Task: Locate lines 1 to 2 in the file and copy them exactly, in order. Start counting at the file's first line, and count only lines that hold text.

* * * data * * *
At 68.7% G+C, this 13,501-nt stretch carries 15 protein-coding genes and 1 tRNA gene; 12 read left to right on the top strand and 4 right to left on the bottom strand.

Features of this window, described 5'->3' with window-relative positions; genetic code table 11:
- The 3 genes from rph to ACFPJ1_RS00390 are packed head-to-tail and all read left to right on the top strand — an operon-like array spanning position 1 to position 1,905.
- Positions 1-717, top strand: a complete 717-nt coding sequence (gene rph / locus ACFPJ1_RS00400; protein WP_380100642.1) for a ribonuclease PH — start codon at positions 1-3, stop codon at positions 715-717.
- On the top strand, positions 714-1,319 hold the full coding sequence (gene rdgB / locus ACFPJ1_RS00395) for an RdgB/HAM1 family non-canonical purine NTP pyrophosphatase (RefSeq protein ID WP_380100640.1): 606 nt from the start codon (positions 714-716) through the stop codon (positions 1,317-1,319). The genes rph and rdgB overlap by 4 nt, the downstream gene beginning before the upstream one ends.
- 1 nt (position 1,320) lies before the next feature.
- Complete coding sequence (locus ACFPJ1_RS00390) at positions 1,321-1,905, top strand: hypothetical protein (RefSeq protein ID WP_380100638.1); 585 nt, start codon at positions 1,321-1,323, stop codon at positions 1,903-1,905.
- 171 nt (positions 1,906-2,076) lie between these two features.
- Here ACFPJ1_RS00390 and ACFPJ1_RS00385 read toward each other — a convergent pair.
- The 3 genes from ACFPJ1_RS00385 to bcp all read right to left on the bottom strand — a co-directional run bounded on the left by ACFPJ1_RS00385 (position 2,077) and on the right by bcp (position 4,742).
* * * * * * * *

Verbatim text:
At 68.7% G+C, this 13,501-nt stretch carries 15 protein-coding genes and 1 tRNA gene; 12 read left to right on the top strand and 4 right to left on the bottom strand.

Features of this window, described 5'->3' with window-relative positions; genetic code table 11: